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TUXEDO Developing A Snapdragon X Elite Linux Laptop

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  • #31
    Originally posted by NateHubbard View Post
    I'd really like to see a mini-itx board with ram slots using one of these new chips.
    I'll vouch for on-package RAM if they can guaranteed the reliability, have better pricing vs slotted RAM, and adequate amount of RAM (Min. 16GB. I'll go 32GB or 48GB).

    Edit:
    Just make the SoC/CPU socketable.
    Last edited by t.s.; 11 June 2024, 10:28 PM.

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    • #32
      Originally posted by Alexmitter View Post
      And the device tree is provided by the firmware, so it acts as ACPI just without being shitty.
      I don't understand how it helps: if there is no standard way (e.g. UEFI) to communicate that device tree to the OS, then nothing is solved.

      And another issue comes to mind: how do you enter a "BIOS password" to prevent malvare installed in the boot stage (whether in U-boot or in the subsequent kernel loading sequence)?
      Also, related issue: How do you sign a bootloader/kernel without UEFI?
      Last edited by drastic; 12 June 2024, 01:55 AM.

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      • #33
        Originally posted by drastic View Post

        I don't understand how it helps: if there is no standard way (e.g. UEFI) to communicate that device tree to the OS, then nothing is solved.
        Every uboot already contains a device tree, the same as the kernel tho either can have a newer one which then you can decide which one to favor.
        And there is a standard way of passing it to the kernel in the boot chain, and it does not matter if you boot via EFI directly, EFI grub via uboot, extlinux or by directly loading the kernel in uboot via fatload etc.

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        • #34
          Originally posted by Alexmitter View Post

          Every uboot already contains a device tree, the same as the kernel tho either can have a newer one which then you can decide which one to favor.
          And there is a standard way of passing it to the kernel in the boot chain, and it does not matter if you boot via EFI directly, EFI grub via uboot, extlinux or by directly loading the kernel in uboot via fatload etc.
          The kernel does not usually contain a device tree, except when it is a kernel built specifically for a single device (instead of a generic kernel). And, such a special kernel is quite a hassle, and that is exactly what the UEFI solution avoids.

          Therefore, the device tree must be in the firmware or in the u-boot.

          I can't quite figure out what is the overall architecture of the system you are describing: is the u-boot a part of the SoC firmware, or is it loaded from external flash-able storage as a second-stage after the firmware? Is the SoC firmware stored on the SoC, or is it also loaded from external storage on every boot?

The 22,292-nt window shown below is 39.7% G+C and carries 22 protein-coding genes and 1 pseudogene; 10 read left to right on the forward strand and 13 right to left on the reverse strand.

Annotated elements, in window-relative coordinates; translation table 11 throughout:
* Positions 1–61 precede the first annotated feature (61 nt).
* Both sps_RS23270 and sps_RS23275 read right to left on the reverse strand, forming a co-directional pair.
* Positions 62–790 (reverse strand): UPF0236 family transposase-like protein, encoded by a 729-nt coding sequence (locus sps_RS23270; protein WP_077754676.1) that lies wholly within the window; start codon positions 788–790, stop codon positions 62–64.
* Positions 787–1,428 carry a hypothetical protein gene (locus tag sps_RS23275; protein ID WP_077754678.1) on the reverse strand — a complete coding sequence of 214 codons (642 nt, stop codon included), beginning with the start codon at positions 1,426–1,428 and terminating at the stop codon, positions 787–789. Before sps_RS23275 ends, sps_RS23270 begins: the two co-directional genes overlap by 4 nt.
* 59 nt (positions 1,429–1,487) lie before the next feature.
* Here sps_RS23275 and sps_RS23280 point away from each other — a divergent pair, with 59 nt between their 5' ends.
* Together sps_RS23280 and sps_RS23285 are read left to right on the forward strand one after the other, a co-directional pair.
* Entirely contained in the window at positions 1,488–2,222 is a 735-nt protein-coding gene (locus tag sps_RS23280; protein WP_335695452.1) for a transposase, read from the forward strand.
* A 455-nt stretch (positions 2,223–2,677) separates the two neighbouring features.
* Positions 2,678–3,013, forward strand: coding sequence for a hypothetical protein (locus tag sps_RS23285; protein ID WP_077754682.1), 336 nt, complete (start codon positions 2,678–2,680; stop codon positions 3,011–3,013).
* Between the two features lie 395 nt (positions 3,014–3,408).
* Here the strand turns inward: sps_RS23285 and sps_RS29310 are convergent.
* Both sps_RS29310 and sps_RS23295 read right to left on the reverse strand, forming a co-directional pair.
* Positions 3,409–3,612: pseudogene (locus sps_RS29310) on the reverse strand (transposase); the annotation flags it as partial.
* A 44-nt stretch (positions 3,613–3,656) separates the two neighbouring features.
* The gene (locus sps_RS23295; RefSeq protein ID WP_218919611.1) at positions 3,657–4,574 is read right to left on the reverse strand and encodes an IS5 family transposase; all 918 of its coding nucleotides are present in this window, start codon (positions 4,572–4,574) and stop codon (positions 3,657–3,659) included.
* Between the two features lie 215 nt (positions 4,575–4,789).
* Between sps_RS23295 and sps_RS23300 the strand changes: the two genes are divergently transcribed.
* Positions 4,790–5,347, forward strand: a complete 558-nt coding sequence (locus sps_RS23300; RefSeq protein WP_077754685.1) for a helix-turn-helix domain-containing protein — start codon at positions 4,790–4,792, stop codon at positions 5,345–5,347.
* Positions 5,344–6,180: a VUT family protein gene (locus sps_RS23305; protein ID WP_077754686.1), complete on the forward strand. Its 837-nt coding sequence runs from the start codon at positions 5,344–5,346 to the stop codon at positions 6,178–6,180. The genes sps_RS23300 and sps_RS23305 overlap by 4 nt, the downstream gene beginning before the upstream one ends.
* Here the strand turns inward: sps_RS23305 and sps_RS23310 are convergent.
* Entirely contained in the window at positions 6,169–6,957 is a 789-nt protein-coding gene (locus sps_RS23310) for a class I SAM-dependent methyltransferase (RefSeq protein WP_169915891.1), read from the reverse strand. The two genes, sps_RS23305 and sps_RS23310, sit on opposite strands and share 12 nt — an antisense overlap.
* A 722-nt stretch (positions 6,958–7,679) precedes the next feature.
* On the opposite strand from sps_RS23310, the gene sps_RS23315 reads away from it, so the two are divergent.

Anyway, the problem with security = BIOS password = bootloader&kernel signing remains in any solution lacking such a functionality in the (probably closed-source) firmware.

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          • #35
            Originally posted by Doomer View Post

            that's not happening. the extreme ewaste production disease is spreading to desktop, say goodbye to modularity and say hello to heavy manufacturer lockdown and hardcoded lifespan, it will be a miracle if their 50 gorrillions transistors chips last more than 3 years...
            tech illiteracy and people not realizing what is taken from them will be the cause of our doom, sacrifying freedom and user/environment-friendliness for a bit of conveniency and a few worthless bigger numbers will be the cause of our doom...
            yeah you are right it's pathetic how they limit modularity and kill sustainability smh

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            • #36
              Wish Valve sponsored Box64 or the like to run full x86_64 Steam and games on these!

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              • #37
                Originally posted by rmfx View Post

                Yes, finally this bloated over complicated obsolete closed crap can get the retirement it deserves.

                Finally a world where innovation is not locked because of an evil duopole!
                The dynamics of AMD and Intel has been the reason x86 has taken down competitors like PowerPC and ARM. Who is exactly competing with Apple? Who exactly is competing with Qualcomm on laptops? It's not like Apple hasn't already made stupid claims of how much faster their new ARM based M chips are compared to previous generation. Meanwhile nobody bought Apple's M2's when it was barely an upgrade over M1's. Wonder why Apple is sticking M2's in iPad's in 2024 and a $3,500 Vision Pro? Nobody bought them, that's why. Why is nobody buying them? So far in 2024 50% of software is based on Apple's ARM.

                I can guarantee you that x86 ain't going anywhere. ARM might, as it was bankrupt recently and almost got bought by Nvidia. AMD is already as efficient as Apple, and Intel's new Lunar Lake looks to even outclass Apple and Qualcomm at power efficiency. Meanwhile Apple was losing 34% Mac sales year over year, probably because people realized that an ARM based Mac is stupid. You think Intel is worried about Apple or Qualcomm? Their main competitor is AMD. Apple has to compete with themselves and the same goes for Qualcomm.

                Last edited by Dukenukemx; 13 June 2024, 01:51 AM.

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